Courtesy CanadawideCanadawide president George Pitsikoulis says having Hazard Analysis and Critical Control Point certification for the company's packing lines, warehouse and showroom has required staff and customers to learn a new set of rules to maintain food safety. George Pitsikoulis, president of Montreal-based Canadawide, always knew his employees cared about the family-run company.
On the weekend of Aug. 18, they proved their loyalty 1,000 times over.
After one last busy Saturday in the old building, the entire staff joined in the move to Canadawide’s new building 400 yards to the west and two years in the making.
“The transition was almost seamless,” Pitsikoulis said.
“By Sunday morning we were all in here, and by midnight the showroom was set up and the computer systems were up and running.”
The facility consolidates Canadawide’s three previous locations and gives the company room to grow, he said.
“Having everyone under one roof has made our operation much more efficient,” he said.
“It’s a more enjoyable environment for everyone, from the people working in the offices to those working in the warehouses.”
The building also provides space to expand the Frescadel packaging line, which now includes tree fruit and grapes in a plastic basket with handle and lid.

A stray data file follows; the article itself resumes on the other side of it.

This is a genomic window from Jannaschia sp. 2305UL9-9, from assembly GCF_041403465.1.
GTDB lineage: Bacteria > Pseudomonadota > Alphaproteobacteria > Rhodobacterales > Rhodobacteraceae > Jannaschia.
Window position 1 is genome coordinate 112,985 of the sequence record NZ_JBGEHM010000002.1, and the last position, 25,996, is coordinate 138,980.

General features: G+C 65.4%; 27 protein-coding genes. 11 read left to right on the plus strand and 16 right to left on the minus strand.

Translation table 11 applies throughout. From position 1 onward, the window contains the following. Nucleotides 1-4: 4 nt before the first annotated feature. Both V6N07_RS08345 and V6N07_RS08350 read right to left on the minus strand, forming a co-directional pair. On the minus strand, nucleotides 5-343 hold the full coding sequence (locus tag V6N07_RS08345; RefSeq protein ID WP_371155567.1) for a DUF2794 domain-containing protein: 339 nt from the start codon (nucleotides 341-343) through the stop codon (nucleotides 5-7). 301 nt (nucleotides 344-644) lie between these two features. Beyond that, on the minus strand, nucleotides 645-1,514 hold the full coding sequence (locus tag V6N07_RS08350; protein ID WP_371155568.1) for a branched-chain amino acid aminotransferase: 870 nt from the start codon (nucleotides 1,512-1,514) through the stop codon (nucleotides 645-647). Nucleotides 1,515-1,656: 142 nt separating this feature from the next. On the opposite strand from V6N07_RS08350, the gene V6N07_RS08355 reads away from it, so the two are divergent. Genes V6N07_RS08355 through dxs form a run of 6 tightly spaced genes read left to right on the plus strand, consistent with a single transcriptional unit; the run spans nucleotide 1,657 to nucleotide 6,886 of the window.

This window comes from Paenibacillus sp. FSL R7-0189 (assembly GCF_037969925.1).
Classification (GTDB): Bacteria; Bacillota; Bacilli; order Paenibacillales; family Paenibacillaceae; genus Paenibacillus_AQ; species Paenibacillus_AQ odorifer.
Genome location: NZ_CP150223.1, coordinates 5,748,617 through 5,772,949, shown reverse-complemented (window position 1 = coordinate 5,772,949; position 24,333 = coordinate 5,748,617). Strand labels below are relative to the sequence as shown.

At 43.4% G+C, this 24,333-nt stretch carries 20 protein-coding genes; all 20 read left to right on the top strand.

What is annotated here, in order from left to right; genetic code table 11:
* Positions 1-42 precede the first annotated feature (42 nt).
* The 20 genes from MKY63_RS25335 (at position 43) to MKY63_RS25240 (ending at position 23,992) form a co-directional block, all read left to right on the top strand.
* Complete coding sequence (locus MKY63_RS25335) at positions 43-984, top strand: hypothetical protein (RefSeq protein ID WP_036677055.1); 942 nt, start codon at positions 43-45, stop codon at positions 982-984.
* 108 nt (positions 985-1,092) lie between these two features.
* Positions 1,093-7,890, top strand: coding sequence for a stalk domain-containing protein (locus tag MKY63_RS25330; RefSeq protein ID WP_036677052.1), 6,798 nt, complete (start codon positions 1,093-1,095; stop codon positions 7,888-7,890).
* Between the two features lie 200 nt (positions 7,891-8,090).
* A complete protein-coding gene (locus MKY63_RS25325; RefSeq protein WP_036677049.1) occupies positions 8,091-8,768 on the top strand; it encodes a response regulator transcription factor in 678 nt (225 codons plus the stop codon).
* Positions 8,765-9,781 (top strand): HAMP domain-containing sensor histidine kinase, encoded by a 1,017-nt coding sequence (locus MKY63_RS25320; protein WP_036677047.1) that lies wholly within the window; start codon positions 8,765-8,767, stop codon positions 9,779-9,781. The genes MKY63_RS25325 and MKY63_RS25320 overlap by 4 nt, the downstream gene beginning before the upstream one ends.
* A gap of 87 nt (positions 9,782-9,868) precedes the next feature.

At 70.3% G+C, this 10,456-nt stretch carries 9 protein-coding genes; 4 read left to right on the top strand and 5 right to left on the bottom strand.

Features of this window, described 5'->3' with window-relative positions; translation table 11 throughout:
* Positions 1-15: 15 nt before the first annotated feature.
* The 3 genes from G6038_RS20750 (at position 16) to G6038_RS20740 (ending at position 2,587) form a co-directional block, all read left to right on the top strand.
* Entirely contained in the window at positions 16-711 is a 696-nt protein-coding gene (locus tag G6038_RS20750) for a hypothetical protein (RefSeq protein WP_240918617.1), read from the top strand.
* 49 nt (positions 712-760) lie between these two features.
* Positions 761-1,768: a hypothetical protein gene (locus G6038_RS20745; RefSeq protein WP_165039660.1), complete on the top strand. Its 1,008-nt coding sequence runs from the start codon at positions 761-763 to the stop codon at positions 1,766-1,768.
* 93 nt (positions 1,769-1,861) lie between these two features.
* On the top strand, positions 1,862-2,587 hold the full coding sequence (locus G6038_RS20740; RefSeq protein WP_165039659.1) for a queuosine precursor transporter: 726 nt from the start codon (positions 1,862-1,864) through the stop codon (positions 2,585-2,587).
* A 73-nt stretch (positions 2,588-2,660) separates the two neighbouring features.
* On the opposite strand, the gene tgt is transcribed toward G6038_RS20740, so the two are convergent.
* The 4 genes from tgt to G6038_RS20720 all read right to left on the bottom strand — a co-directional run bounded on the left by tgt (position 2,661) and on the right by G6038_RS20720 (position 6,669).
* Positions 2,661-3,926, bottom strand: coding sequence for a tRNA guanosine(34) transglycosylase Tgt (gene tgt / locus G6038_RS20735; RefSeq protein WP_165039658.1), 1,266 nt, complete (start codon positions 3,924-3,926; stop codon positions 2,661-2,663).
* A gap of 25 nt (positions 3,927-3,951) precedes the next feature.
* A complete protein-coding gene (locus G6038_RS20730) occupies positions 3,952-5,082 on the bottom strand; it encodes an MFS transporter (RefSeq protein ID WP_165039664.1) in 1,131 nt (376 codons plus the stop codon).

The energy required to heat and cool the new building is minimal compared to Canadwide’s previous locations, Pitsikoulis said.
Because the packing lines, warehouse and showroom are Hazard Analysis and Critical Control Point certified, customers and staff need to learn a new set of rules to maintain food safety.
“It’s not a simple thing to get clients used to how things need to work in a HACCP facility so they can come in and shop at will,” he said.
Before anyone moves from the showroom to the warehouse, for example, they have to sign in and put on a jacket that identifies them as a visitor.
There’s no eating or drinking in the showroom, but there is a separate cafe.
To highlight the growing importance of organics, Pitsikoulis said the company’s organic produce is displayed in a single area that encompasses three temperature zones.
“It makes it much easier for customers of organics to see everything in one location,” he said.
Pitsikoulis said he’s glad the building process is behind him so he can once again focus on produce rather than mortar and windows.